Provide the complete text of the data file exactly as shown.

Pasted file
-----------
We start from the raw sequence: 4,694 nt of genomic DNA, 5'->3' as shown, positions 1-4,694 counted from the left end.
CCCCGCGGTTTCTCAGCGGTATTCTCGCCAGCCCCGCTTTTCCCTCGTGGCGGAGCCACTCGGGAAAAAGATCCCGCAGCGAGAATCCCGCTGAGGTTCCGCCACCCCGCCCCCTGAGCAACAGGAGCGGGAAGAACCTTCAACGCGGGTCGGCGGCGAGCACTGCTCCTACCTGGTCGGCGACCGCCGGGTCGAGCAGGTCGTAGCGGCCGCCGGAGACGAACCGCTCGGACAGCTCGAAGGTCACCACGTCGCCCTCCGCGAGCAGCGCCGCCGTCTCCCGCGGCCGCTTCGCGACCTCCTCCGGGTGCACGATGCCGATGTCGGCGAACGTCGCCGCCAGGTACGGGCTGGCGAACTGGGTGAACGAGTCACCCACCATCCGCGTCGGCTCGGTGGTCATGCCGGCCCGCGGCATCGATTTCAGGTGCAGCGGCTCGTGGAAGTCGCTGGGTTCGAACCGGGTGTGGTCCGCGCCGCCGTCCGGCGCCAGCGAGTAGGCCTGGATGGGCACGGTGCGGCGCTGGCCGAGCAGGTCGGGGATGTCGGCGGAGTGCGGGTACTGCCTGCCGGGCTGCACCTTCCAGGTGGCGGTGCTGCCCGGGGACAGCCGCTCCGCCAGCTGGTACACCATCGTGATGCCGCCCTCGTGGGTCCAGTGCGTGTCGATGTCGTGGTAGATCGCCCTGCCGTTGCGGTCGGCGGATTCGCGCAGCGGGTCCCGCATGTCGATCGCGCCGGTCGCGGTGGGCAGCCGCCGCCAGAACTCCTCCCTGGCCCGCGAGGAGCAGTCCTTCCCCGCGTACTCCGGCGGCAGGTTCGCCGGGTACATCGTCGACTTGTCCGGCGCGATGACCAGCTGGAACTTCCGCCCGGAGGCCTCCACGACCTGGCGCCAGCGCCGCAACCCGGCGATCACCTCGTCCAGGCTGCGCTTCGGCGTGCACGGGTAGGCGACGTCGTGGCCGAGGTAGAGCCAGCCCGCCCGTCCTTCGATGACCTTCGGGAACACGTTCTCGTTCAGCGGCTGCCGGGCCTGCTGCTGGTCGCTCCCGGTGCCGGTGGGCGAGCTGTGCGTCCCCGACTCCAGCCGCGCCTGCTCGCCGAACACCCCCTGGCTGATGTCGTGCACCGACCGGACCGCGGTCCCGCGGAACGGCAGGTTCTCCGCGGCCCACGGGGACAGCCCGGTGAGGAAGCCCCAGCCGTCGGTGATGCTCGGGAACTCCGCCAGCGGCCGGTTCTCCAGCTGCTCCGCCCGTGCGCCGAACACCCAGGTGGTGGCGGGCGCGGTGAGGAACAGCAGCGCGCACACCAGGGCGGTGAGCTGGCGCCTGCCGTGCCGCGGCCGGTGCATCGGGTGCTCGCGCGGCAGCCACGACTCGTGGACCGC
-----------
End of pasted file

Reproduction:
We start from the raw sequence: 4,694 nt of genomic DNA, 5'->3' as shown, positions 1-4,694 counted from the left end.
CCCCGCGGTTTCTCAGCGGTATTCTCGCCAGCCCCGCTTTTCCCTCGTGGCGGAGCCACTCGGGAAAAAGATCCCGCAGCGAGAATCCCGCTGAGGTTCCGCCACCCCGCCCCCTGAGCAACAGGAGCGGGAAGAACCTTCAACGCGGGTCGGCGGCGAGCACTGCTCCTACCTGGTCGGCGACCGCCGGGTCGAGCAGGTCGTAGCGGCCGCCGGAGACGAACCGCTCGGACAGCTCGAAGGTCACCACGTCGCCCTCCGCGAGCAGCGCCGCCGTCTCCCGCGGCCGCTTCGCGACCTCCTCCGGGTGCACGATGCCGATGTCGGCGAACGTCGCCGCCAGGTACGGGCTGGCGAACTGGGTGAACGAGTCACCCACCATCCGCGTCGGCTCGGTGGTCATGCCGGCCCGCGGCATCGATTTCAGGTGCAGCGGCTCGTGGAAGTCGCTGGGTTCGAACCGGGTGTGGTCCGCGCCGCCGTCCGGCGCCAGCGAGTAGGCCTGGATGGGCACGGTGCGGCGCTGGCCGAGCAGGTCGGGGATGTCGGCGGAGTGCGGGTACTGCCTGCCGGGCTGCACCTTCCAGGTGGCGGTGCTGCCCGGGGACAGCCGCTCCGCCAGCTGGTACACCATCGTGATGCCGCCCTCGTGGGTCCAGTGCGTGTCGATGTCGTGGTAGATCGCCCTGCCGTTGCGGTCGGCGGATTCGCGCAGCGGGTCCCGCATGTCGATCGCGCCGGTCGCGGTGGGCAGCCGCCGCCAGAACTCCTCCCTGGCCCGCGAGGAGCAGTCCTTCCCCGCGTACTCCGGCGGCAGGTTCGCCGGGTACATCGTCGACTTGTCCGGCGCGATGACCAGCTGGAACTTCCGCCCGGAGGCCTCCACGACCTGGCGCCAGCGCCGCAACCCGGCGATCACCTCGTCCAGGCTGCGCTTCGGCGTGCACGGGTAGGCGACGTCGTGGCCGAGGTAGAGCCAGCCCGCCCGTCCTTCGATGACCTTCGGGAACACGTTCTCGTTCAGCGGCTGCCGGGCCTGCTGCTGGTCGCTCCCGGTGCCGGTGGGCGAGCTGTGCGTCCCCGACTCCAGCCGCGCCTGCTCGCCGAACACCCCCTGGCTGATGTCGTGCACCGACCGGACCGCGGTCCCGCGGAACGGCAGGTTCTCCGCGGCCCACGGGGACAGCCCGGTGAGGAAGCCCCAGCCGTCGGTGATGCTCGGGAACTCCGCCAGCGGCCGGTTCTCCAGCTGCTCCGCCCGTGCGCCGAACACCCAGGTGGTGGCGGGCGCGGTGAGGAACAGCAGCGCGCACACCAGGGCGGTGAGCTGGCGCCTGCCGTGCCGCGGCCGGTGCATCGGGTGCTCGCGCGGCAGCCACGACTCGTGGACCGC